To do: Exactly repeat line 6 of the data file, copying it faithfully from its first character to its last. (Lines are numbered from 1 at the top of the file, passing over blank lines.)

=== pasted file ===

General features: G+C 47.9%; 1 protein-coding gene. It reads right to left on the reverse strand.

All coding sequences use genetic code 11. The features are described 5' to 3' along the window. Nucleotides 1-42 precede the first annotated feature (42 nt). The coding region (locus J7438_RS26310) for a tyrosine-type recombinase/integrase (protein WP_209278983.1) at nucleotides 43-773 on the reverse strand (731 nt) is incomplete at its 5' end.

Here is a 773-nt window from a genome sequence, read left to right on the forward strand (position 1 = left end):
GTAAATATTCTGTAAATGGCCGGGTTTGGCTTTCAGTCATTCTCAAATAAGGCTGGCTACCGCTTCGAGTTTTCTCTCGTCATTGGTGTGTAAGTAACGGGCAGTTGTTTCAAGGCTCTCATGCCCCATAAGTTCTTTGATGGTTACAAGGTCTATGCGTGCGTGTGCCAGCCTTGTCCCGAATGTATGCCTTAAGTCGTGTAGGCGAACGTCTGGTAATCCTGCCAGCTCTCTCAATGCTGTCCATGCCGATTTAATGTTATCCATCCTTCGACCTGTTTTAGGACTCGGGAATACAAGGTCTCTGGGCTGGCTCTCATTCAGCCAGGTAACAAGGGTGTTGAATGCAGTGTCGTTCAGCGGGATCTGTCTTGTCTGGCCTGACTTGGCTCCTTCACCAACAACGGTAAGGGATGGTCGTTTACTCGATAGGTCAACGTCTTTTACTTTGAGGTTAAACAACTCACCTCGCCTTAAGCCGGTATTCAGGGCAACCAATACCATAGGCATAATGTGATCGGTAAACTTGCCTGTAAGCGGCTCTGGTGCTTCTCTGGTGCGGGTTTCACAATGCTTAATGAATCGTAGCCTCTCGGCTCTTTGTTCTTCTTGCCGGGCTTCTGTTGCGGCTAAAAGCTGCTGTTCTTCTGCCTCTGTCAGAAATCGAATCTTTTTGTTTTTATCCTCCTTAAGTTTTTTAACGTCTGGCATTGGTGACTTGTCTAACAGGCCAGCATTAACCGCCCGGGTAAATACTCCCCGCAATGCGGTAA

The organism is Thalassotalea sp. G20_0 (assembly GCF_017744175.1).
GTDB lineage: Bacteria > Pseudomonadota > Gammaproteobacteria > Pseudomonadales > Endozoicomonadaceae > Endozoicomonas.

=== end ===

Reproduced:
GTDB lineage: Bacteria > Pseudomonadota > Gammaproteobacteria > Pseudomonadales > Endozoicomonadaceae > Endozoicomonas.